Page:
The HO scale layout spans an area 72 feet long by 20 feet wide, and trains travel through time in a replica of Gadsden Alabama in the mid 1940's to 1950's.
In the 1980's when the layout was first constructed there were no ready built industries and structures that came close to what the members were looking for to replicate Gadsden in the 40's. Most all of the structures were scratch built out of card stock, aluminum foil, photo negative film, and balsa wood. As technology advanced the Club began to use "kit" construction to add to the 125 or so structures and replace aged or damaged buildings.
There are two main industries used as the focus points of the layout. The old Republic Steel Mill on the west end of town (demolished and torn down in reality in 2009), and the Goodyear tire plant on the east end of town ( still in operation ).
The rail bridge crosses the Coosa River and allows the trains to transit down the middle of Locust street through downtown Gadsden two or three times a day. Republic Steel, the old Gadsden and Attalla depots, Dwight's Mill and numerous coal mines and other businesses, long since gone, live on in "our Gadsden". There are scores of other buildings that actually depict Gadsden in the 40's and many are still standing and being used to this day. As you view the layout your are actually looking at Gadsden, Alabama in miniature with rail lines of yesteryear such as the Southern Railway, the Tennessee, Alabama, and Georgia (TAG) which had it's rail end in Gadsden and connected to the L&N. The NC&St.L also used lines through town. Today CSX owns the ex L&N line which is leased to and operated by the Alabama & Tennessee River Railroad.
Here are some views of this HO scale layout:
Downtown Gadsden. The old Etowah County Courthouse (rear) is in the center of the photo and faces Broad Street on the opposite side of the building. Locust Street runs in front of the gray office building in the left of the picture. The L&N rails ran in the middle of Locust Street and to the south (left) is the L&N Coosa River bridge.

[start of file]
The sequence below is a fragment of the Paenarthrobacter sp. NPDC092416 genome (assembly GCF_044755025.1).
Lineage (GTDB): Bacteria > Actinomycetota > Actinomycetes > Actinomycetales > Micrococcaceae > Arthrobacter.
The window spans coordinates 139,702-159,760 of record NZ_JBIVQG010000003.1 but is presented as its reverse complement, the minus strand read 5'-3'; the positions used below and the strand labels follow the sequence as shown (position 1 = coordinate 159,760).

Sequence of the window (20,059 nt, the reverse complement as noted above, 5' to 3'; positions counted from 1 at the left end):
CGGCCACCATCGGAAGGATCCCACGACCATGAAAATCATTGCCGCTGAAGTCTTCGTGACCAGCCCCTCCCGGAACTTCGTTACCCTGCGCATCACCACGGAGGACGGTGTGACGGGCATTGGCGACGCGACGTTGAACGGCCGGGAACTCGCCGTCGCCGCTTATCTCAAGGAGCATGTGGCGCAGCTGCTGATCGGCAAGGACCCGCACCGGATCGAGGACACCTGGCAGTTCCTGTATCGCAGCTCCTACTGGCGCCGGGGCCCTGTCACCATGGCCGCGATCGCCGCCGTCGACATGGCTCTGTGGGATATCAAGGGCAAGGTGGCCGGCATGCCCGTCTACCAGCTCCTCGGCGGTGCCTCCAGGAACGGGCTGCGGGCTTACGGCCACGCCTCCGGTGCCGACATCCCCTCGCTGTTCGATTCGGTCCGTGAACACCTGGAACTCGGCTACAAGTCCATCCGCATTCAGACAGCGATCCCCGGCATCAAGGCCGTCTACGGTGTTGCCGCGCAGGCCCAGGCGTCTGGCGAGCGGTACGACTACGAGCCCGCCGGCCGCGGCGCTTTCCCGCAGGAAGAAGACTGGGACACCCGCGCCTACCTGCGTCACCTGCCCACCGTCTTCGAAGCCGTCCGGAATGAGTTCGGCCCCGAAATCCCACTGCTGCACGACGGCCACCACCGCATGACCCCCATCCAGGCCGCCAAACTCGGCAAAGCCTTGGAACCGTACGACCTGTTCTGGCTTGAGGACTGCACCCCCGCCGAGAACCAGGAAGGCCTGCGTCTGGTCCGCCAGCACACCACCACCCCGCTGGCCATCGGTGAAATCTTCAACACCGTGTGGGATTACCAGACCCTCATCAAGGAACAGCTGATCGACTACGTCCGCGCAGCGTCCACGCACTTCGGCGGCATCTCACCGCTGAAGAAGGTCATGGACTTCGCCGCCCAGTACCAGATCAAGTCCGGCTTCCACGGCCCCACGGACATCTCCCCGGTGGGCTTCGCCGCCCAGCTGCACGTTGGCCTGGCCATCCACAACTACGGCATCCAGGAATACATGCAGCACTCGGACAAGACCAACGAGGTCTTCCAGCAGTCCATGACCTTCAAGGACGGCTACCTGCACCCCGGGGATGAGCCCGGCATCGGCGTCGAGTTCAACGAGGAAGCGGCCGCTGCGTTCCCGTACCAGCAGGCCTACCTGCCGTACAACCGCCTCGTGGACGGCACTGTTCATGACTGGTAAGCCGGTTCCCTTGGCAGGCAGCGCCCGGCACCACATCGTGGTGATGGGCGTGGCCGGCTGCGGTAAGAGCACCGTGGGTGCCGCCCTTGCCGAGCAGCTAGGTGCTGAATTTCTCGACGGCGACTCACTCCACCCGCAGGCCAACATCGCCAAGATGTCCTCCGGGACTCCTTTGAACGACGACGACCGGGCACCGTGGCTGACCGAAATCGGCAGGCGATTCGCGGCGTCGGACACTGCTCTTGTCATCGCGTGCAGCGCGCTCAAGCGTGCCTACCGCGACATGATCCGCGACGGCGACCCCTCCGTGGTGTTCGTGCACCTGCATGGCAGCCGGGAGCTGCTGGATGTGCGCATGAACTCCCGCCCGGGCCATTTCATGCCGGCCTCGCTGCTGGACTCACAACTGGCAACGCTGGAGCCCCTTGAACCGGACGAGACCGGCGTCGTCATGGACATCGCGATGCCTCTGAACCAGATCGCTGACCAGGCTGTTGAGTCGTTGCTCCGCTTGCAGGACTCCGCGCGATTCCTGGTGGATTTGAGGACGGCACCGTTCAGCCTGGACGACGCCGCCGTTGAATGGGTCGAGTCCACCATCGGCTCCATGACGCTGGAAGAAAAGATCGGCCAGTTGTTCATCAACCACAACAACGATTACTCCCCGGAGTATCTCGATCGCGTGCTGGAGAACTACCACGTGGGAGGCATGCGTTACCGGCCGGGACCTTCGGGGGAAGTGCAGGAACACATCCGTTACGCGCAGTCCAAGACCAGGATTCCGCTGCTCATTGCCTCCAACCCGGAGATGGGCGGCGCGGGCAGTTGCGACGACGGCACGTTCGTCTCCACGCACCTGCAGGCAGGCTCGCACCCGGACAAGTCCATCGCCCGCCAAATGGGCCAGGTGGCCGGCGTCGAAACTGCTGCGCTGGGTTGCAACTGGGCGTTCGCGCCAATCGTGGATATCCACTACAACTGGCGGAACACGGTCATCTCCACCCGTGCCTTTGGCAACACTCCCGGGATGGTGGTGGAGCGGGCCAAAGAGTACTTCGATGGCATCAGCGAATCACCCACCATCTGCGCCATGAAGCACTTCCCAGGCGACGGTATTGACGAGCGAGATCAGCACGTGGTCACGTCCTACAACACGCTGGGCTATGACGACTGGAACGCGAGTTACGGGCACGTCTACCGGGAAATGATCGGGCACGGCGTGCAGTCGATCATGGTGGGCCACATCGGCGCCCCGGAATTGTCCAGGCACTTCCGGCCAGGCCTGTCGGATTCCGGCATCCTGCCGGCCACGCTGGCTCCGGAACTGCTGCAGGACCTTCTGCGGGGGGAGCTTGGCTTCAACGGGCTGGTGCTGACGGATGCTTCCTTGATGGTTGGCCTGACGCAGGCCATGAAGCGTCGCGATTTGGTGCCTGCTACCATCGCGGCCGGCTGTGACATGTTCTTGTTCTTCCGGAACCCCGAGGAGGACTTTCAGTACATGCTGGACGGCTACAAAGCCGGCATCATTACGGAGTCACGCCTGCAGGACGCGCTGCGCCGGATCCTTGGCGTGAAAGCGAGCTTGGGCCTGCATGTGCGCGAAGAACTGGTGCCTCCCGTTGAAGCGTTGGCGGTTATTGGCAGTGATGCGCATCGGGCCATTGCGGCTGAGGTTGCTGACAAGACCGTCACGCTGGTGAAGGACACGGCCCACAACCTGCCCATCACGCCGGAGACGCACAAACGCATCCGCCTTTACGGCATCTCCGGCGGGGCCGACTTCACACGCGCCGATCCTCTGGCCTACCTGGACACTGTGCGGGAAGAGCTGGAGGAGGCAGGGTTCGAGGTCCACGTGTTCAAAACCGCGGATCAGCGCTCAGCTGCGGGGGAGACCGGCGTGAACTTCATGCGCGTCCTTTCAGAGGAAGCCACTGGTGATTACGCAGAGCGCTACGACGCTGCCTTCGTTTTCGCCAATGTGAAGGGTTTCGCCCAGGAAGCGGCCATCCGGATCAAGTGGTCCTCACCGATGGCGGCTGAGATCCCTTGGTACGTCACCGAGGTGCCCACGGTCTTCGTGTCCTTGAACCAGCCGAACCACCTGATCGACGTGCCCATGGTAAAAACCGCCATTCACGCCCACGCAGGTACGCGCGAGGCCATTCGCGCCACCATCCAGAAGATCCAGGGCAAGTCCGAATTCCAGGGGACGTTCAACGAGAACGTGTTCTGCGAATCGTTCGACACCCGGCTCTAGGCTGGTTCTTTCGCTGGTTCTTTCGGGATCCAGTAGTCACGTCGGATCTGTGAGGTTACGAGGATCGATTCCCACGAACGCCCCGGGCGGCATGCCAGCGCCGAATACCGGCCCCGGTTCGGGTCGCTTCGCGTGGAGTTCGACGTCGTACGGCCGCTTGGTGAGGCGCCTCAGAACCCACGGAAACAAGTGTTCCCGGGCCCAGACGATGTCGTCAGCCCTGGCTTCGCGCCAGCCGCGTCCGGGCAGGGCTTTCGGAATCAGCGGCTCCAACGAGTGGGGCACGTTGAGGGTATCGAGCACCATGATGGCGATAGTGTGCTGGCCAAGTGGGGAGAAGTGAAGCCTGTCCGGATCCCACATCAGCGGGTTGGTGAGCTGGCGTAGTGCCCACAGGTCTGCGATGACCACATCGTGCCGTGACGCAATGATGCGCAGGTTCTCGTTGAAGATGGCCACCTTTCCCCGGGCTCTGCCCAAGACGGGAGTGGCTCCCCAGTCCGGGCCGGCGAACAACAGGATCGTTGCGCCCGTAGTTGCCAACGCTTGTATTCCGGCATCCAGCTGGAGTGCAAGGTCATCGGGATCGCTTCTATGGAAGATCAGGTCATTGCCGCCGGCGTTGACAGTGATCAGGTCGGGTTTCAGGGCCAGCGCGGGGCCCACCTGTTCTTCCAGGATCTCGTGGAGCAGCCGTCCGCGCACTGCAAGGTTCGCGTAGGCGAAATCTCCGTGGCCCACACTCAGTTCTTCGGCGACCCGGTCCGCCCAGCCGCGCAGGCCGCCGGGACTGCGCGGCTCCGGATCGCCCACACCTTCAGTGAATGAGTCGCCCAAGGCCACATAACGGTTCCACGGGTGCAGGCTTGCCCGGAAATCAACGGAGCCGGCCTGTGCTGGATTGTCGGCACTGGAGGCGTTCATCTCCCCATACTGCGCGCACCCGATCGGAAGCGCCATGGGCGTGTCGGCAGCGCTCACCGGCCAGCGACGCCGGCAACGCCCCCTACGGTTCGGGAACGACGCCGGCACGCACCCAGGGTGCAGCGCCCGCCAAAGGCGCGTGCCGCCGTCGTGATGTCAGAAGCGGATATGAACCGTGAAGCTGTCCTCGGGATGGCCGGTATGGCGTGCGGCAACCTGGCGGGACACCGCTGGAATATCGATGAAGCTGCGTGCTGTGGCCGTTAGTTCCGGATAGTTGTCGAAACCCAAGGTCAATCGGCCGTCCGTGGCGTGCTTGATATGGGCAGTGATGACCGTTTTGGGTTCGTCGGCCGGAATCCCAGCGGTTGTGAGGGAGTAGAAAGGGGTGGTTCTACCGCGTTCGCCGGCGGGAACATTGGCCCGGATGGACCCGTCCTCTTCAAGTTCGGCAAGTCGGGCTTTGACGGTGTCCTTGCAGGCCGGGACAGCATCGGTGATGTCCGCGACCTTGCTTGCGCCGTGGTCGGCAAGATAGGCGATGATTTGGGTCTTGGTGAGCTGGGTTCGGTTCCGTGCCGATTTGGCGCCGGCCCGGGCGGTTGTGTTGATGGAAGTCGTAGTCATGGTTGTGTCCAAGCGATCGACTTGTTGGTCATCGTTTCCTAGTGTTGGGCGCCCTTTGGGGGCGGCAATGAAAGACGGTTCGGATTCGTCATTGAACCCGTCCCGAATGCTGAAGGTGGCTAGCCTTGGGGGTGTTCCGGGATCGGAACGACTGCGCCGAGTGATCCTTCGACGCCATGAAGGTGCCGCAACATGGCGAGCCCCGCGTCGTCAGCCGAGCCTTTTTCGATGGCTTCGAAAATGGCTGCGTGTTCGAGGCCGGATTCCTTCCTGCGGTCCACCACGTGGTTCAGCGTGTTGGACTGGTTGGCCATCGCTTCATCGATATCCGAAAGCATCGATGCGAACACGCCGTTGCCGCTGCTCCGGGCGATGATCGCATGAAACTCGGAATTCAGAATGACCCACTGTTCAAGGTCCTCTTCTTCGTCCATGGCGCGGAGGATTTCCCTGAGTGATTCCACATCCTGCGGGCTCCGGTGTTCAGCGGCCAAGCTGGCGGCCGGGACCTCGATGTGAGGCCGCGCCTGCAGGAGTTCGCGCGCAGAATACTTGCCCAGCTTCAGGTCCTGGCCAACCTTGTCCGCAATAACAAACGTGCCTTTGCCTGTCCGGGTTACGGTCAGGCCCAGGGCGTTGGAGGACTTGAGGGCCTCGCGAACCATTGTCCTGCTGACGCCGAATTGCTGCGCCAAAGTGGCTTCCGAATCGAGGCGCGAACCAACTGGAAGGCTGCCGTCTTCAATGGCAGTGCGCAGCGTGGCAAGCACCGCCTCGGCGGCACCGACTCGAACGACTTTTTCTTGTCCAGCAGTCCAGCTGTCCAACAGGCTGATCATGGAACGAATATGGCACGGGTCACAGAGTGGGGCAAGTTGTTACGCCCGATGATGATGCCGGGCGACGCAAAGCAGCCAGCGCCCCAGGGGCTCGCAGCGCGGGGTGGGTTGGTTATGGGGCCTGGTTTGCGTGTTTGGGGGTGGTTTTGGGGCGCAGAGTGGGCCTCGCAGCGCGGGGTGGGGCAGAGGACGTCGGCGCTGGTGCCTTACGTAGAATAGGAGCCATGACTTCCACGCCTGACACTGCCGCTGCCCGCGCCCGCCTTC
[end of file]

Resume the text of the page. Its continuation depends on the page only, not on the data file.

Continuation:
To the west of downtown Gadsden is the old library (rear center) and the church (front center). The N.C. & St.L. rails can be seen in the foreground of the picture and the L&N rails parallel them through town. Just to the west (right) of this scene is the old L&N station.
The L&N Coosa River bridge model is a condensed model of the prototype. The right hand span is a swing bridge (no longer moveable) which could open to allow river traffic through. Gadsden was originally known as "Lafferty's Landing" and, many years ago was a major port for river traffic on the Coosa River. It is hard to imagine that today!
Just to the east of the Coosa River is the Goodyear Tire & Rubber plant, one of the remaining industries in Gadsden that is still in operation. The model shows the plant as originally constructed. There is now a large modern addition in front of the original building that blocks the view of this classic structure.
The other major industry in Gadsden was the Republic Steel Mill, no longer in operation. Some views of the model of this industry are shown below:
CLICK HERE for other scenes on the Coosa Valley Model Railroad HO scale layout: